It just doesn’t seem worth it to throw away a solid parent relationship over M&M’s…and yet...these kids will likely go home and tell their parents not about the great field trip and all they learned, but about the M&M’s they received at the end (in case you are rolling your eyes right now, a parent did, in fact, mention the M&M’s to me).  If I’m lucky, the kids will remember that the M&M’s were given to them by a parent, not their teacher…but that’s a long shot with most of these kids.  They got a bag of M&M’s, they got it at school, which means that I, the teacher, gave it to them.  That’s just how these things work.

Scenario #2

As I said, I am supportive of the whole Healthy Schools thing, and while I don’t give my students candy, I do allow treats for birthdays and for parties.  However, I always ask that the birthday treats be small, and that the party food always include fruit and/or vegetables.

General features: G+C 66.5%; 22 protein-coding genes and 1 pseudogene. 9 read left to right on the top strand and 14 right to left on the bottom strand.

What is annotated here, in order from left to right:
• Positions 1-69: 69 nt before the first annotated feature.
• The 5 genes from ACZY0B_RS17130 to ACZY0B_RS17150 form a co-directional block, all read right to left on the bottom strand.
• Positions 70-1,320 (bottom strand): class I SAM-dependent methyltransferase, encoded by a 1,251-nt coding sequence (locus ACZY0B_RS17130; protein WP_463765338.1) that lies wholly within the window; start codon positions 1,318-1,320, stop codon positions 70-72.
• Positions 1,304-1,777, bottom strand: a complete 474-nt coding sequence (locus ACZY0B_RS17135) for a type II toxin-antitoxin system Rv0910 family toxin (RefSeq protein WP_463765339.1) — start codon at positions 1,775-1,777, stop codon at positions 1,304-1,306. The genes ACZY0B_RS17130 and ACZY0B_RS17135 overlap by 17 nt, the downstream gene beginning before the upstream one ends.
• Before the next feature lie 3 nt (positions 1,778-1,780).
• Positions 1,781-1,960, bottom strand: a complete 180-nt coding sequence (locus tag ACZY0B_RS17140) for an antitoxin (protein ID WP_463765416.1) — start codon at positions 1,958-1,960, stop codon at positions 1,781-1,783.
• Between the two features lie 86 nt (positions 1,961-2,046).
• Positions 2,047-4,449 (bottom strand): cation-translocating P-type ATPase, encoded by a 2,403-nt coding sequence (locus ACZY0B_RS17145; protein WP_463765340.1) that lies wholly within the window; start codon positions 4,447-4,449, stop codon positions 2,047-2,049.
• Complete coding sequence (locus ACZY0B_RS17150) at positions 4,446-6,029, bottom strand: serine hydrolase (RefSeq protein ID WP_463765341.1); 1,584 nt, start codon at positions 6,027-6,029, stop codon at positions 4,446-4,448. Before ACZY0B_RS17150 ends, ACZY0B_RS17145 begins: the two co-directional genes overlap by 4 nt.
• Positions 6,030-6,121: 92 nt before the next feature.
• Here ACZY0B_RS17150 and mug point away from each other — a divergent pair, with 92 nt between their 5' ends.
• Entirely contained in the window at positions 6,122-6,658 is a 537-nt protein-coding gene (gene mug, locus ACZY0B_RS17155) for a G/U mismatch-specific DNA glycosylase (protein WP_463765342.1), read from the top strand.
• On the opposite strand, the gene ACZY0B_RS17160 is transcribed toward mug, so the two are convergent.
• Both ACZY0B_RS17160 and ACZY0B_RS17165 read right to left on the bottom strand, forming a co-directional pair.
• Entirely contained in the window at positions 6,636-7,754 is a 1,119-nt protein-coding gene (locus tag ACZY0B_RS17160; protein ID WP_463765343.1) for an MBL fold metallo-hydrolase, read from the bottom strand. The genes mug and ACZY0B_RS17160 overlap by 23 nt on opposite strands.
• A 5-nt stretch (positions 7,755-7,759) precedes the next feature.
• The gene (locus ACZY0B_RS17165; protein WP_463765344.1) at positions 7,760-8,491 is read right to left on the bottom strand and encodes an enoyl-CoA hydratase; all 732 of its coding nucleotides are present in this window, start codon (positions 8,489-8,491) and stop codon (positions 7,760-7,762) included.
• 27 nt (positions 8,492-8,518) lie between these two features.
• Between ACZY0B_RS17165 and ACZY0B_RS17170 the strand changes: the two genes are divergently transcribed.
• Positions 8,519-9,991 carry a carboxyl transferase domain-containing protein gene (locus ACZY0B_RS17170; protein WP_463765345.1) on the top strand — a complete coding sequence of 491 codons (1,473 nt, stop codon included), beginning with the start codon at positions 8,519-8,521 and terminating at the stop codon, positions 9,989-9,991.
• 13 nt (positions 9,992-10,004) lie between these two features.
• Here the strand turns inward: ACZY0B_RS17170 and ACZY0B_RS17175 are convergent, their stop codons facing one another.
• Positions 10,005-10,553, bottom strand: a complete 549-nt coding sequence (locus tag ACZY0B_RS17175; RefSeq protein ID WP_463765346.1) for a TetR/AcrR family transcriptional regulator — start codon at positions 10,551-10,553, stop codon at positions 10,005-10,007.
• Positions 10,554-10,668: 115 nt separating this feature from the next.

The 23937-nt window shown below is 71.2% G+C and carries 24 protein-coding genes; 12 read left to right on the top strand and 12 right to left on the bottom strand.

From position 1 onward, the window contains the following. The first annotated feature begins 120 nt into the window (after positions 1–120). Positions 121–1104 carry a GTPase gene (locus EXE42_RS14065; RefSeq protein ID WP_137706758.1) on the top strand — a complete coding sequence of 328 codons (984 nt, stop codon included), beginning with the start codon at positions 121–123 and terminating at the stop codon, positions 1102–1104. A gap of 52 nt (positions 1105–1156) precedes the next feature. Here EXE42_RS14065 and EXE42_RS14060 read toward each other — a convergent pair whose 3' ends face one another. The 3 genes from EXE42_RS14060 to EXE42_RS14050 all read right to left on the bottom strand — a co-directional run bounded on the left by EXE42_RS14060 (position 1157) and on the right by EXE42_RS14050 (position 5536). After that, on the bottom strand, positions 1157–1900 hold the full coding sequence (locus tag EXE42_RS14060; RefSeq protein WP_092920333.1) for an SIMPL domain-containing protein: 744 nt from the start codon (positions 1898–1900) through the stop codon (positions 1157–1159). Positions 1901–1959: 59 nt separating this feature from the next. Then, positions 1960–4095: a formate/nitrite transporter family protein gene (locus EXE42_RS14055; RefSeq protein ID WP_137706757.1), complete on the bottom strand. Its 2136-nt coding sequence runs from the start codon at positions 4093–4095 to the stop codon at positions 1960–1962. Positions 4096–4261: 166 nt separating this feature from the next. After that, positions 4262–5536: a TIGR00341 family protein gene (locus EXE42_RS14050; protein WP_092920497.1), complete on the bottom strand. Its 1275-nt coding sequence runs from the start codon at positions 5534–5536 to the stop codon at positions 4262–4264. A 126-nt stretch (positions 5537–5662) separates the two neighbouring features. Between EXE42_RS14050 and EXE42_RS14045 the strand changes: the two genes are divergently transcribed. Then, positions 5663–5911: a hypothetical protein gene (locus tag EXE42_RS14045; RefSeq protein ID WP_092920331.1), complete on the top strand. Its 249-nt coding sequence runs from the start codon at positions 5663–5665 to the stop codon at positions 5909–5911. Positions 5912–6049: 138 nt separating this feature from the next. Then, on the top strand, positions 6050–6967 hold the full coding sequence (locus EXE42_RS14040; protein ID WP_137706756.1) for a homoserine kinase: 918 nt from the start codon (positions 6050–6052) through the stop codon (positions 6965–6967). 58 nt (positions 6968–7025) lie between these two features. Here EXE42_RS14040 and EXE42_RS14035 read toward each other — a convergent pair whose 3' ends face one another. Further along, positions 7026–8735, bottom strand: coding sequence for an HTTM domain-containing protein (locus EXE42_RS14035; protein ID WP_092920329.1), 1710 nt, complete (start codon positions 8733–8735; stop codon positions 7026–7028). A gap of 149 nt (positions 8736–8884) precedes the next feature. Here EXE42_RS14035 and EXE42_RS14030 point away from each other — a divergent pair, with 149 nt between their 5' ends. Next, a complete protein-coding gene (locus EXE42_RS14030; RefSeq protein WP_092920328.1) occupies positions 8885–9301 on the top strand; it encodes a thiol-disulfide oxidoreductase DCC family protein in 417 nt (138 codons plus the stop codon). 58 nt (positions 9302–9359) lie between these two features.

(Truth be told, and I’ll probably lose my primary teacher card for this, but I’m really not a fan of birthday celebrations in school.  Call me The Grinch, that’s okay.  But here’s the deal:  The kids get so caught up in what they’re getting that they totally lose sight of the fact that they’re supposed to be celebrating someone else!  Nothing turns my stomach more than a bunch of 6-year olds with a bad case of the “gimmies.”  If it were up to me, we’d sing the birthday kid a song, let her pick a book for me to read during Story Time, and we'd call it good.) 

But it’s not up to me; therefore, as I mentioned above, I try to take a common sense approach to our classroom celebrations.  And this is the approach that I took when planning our Valentine’s Day party.  I figured the kids would be getting candy as part of the valentines they exchange, so I decided that our classroom party would be a “no food” party; instead we would do a craft and play some games outside.  My room parents were totally on board and we were all good to go.